If you're of a certain generation, the names and faces of Cronkite, Chancellor, Brinkley and Reasoner will evoke memories of a gentler time in network news.
And then, there was Howard Beale. He, and his network, UBS, were figments of the imagination of Paddy Chayefsky, the screenwriter for the 1976 movie "Network," in which an anchorman with lousy ratings is fired.
Art imitating life.
And then, Beale (played by Peter Finch) makes this on-air announcement:
BEALE: "Since this show was the only thing I had going for me in my life, I have decided to kill myself … I'm going to blow my brains out right on this program a week from today."
PRODUCTION ASSISTANT: "Ten seconds to commercial."
If the control room staff is oblivious, viewers are not. Public reaction provides a reprieve for Beale; he's not fired, indeed, he's encouraged to go on being spontaneous, unpredictable:
"First, you've got to get mad! You've got to say, 'I'm a human being, goddamit! My life has value!' ... So, I want you to get up now. I want all of you to get up out of your chairs. I want you to get up right now and go to the window. Open it, and stick your head out and yell, 'I'm as mad as hell and I'm not going to take this anymore!'"
The fictional anchorman had stumbled onto a reality that would animate television news into the present day: Success lies in the incitement of anger.
A fresh version of "Network" is now playing to packed houses on Broadway, starring Bryan Cranston as the modern incarnation of Howard Beale. "What makes it so relevant is, Howard Beale rails against his audience's addiction to the tube, to television," Cranston said … even as he draws them in.
And today, if people want to express their anger, they don't have to open the window, stick their heads out and yell "I'm mad as hell." "They'll put it in a tweet," said Cranston. "That'll get ya!"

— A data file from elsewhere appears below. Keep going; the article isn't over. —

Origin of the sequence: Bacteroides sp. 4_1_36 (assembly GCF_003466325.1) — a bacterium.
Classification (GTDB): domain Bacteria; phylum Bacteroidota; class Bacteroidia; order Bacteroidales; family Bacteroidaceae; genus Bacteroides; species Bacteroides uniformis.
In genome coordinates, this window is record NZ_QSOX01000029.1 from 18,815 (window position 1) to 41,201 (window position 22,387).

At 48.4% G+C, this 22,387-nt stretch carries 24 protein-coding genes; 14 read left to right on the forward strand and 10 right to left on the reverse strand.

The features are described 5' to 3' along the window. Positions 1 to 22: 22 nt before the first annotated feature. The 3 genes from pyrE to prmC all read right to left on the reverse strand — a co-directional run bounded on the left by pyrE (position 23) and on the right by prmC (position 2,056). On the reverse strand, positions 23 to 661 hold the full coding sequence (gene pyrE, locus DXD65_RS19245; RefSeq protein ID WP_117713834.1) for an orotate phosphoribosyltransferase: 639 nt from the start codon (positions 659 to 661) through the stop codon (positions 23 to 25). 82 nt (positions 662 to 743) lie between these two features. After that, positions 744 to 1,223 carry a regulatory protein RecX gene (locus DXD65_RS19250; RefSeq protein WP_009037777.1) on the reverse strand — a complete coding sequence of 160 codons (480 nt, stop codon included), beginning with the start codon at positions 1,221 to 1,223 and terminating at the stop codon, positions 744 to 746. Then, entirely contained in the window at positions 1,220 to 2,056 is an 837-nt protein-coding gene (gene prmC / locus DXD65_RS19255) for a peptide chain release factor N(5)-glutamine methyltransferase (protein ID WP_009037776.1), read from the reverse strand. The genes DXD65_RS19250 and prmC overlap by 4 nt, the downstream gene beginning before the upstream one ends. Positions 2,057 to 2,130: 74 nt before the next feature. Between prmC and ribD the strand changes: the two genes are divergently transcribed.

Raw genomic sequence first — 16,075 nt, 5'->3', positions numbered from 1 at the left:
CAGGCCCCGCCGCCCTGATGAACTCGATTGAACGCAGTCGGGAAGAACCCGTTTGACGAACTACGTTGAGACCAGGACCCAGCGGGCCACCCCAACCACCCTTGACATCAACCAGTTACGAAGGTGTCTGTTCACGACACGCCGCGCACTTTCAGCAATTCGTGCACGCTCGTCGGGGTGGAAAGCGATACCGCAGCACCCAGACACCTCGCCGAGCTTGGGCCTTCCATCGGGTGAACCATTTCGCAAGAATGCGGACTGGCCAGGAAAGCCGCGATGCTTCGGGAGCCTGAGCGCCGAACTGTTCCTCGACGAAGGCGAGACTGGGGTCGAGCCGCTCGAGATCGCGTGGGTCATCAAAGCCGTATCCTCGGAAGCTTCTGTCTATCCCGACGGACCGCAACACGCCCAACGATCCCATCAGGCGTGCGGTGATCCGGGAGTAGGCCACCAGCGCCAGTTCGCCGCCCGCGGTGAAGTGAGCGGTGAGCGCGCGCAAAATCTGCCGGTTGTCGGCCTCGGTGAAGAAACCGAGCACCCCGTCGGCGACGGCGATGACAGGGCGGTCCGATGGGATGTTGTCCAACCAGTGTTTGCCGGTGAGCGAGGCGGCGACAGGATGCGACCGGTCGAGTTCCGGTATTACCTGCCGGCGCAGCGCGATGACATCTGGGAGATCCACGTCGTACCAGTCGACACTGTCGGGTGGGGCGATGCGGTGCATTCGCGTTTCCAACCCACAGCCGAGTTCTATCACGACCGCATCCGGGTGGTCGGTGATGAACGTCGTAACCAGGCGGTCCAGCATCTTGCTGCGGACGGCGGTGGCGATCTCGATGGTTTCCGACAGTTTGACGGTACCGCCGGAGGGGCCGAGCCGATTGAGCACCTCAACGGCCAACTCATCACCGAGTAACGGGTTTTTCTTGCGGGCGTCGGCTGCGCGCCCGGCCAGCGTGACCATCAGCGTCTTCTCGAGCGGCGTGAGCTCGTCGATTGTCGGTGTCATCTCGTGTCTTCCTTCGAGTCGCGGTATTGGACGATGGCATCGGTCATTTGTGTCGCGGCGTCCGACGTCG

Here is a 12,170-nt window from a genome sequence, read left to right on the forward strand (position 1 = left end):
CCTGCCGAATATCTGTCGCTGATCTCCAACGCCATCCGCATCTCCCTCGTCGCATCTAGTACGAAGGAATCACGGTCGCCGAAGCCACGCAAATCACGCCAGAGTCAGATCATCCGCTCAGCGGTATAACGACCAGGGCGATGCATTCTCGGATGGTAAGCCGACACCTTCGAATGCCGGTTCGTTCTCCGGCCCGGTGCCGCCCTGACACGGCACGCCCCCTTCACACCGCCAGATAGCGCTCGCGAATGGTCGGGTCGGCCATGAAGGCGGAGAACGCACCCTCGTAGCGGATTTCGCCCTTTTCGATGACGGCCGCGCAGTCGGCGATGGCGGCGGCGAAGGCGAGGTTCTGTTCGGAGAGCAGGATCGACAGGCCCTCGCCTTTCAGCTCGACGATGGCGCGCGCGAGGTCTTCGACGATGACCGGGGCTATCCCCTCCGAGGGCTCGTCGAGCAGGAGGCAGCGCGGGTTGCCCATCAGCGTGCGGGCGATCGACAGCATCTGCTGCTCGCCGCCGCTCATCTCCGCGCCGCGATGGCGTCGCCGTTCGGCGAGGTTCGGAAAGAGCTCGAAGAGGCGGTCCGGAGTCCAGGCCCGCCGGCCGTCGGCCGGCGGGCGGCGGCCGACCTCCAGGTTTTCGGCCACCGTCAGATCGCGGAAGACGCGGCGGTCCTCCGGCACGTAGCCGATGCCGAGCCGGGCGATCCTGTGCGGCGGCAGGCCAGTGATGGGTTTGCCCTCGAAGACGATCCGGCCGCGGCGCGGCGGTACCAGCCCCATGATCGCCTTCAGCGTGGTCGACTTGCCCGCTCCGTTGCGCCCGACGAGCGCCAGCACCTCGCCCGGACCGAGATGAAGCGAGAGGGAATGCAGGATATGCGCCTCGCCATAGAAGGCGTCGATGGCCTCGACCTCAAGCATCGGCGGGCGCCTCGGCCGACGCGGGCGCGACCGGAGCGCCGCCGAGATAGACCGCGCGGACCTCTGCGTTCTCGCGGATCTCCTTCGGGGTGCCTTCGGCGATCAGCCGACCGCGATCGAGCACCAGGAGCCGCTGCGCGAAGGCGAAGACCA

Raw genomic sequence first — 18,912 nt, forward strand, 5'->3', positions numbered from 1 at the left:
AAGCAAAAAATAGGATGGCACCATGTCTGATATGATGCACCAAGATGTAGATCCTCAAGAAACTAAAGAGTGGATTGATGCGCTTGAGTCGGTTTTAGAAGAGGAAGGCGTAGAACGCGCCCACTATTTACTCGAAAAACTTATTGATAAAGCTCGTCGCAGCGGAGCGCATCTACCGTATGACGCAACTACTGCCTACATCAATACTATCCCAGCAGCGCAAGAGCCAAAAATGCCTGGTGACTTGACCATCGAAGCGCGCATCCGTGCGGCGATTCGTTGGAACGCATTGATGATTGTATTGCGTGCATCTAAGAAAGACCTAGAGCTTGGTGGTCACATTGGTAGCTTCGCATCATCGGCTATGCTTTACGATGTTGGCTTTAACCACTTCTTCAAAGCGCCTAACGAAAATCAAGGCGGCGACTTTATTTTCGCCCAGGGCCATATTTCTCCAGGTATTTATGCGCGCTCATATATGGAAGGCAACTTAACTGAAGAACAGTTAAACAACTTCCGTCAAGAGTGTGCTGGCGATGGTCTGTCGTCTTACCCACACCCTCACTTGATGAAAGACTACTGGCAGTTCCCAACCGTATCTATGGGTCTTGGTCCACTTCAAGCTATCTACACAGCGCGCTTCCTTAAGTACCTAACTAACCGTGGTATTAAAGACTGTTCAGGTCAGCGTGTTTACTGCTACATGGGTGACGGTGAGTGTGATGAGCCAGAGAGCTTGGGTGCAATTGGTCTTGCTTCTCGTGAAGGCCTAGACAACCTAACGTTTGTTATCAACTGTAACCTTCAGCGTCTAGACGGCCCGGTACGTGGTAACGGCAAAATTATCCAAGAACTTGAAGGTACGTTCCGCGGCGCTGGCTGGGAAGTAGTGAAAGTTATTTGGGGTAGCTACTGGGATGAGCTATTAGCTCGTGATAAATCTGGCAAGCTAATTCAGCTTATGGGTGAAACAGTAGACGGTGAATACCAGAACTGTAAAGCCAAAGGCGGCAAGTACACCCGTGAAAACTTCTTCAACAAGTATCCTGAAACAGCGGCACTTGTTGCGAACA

"And they reach a lot more people," said Special Correspondent Ted Koppel.
"But there is also, I think, a sense of privacy, that they think, I'm just gonna put it in a tweet. I don't have to tell the person directly. I'm gonna let this device send the message."
Koppel said, "What I find so fascinating about the play, it's the same theme from the movie, too, this ability to mobilize anger."
"Well, it's worked for many people," Cranston laughed. "You know, President Trump is a brilliant mastermind in that regard. He knows how to get in, stimulate – one way or the other – either pro or con. But he knows how to manipulate and stimulate and work that, and massage the energy of what that is."
What may, indeed, have begun as satire in 1976, gradually infected an entire industry. Howard Beale, the "Mad Prophet of the Airwaves," spawned a generation of inadvertent imitators:
Alex Jones: "We're under attack! Everybody's under attack!"
Jeanine Pirro: "Donald Trump is bringing America back in front of our eyes! And it's time for the un-American haters to get on board!"
Keith Olbermann: "Nonsense! He's right this time: We people just really effing hate him!"
Sean Hannity: "You, we, the American people, we were lied to over and over and over again!"
Cenk Uygur: "You constantly appease Republicans and corporate Democrats every day. Show me one positive article about progressives!"
Whatever their ideology, be it on cable television or social media, however closely or loosely they traffic in truth, they have all learned that anger sells.
A few observations, then, from three generations of communicators whom "Sunday Morning" assembled on the Broadway stage of "Network."
"The only occupation specifically protected in the Constitution is the press," said Greta Van Susteren, who for most of the past 25 years has been a fixture on cable television. "And you would think there'd be some sort of higher moral obligation. And I realize you gotta make money to keep these networks going, to not go so far out on a limb. To go so far out to generate those ratings that everybody wants."